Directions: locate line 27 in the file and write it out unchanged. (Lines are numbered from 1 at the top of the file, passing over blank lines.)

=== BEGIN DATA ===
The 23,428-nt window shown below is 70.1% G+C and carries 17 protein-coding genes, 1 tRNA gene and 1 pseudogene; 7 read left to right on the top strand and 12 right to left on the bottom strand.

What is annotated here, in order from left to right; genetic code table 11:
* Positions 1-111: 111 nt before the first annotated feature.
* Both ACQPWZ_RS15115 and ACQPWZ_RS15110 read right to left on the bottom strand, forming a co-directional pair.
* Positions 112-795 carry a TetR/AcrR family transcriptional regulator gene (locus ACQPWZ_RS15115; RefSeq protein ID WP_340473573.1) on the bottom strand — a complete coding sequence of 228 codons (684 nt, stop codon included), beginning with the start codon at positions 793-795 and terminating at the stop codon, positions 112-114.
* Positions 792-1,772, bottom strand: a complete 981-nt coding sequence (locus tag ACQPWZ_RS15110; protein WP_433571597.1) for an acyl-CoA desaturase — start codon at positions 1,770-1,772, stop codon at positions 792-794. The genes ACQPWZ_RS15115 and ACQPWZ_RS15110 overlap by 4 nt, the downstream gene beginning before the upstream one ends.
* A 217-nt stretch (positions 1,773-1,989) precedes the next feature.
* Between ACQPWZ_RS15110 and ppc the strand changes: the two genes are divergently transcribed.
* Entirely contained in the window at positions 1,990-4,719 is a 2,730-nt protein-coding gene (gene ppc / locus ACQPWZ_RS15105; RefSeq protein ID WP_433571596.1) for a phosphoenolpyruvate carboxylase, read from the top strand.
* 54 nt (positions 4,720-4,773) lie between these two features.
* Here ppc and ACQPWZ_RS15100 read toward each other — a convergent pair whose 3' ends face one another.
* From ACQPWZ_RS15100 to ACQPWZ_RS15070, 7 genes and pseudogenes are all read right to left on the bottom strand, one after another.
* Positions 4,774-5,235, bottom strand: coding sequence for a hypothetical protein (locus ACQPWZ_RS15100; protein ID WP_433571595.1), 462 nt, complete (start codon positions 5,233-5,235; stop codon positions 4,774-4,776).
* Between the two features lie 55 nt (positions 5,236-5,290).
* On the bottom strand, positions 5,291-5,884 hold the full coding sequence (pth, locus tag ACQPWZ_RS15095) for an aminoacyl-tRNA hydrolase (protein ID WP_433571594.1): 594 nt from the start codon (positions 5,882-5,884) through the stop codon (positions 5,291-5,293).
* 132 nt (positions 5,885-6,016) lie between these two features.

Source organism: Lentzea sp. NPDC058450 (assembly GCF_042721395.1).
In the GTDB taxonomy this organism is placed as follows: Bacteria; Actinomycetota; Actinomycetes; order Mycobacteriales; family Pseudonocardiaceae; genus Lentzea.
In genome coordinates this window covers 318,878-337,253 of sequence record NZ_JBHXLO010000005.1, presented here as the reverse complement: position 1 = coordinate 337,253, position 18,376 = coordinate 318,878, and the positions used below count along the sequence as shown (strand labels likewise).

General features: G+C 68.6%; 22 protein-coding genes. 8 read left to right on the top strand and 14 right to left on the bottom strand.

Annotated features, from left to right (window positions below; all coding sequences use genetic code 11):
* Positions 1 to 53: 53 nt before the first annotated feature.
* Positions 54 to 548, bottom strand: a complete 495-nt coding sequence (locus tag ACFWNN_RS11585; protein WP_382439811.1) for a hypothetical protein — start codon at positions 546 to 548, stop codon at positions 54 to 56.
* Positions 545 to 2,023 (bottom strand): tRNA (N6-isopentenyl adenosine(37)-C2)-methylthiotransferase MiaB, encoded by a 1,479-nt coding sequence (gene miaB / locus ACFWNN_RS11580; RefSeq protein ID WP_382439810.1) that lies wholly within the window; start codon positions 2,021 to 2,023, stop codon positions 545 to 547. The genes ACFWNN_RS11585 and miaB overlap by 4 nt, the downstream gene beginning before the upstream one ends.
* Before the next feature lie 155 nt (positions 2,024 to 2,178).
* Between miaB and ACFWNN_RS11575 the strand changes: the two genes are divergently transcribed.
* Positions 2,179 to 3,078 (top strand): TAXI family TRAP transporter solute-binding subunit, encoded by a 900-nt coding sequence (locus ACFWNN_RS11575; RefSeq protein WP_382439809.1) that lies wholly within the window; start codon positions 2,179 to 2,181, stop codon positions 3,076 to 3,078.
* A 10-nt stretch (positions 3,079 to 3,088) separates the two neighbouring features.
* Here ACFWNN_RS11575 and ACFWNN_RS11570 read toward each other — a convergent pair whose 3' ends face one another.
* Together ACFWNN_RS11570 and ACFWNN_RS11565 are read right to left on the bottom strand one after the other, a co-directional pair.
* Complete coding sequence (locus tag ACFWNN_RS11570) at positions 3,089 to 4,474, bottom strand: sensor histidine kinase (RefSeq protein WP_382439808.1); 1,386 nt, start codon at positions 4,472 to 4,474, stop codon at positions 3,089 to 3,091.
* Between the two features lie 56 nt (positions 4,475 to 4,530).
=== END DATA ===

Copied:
* Positions 2,179 to 3,078 (top strand): TAXI family TRAP transporter solute-binding subunit, encoded by a 900-nt coding sequence (locus ACFWNN_RS11575; RefSeq protein WP_382439809.1) that lies wholly within the window; start codon positions 2,179 to 2,181, stop codon positions 3,076 to 3,078.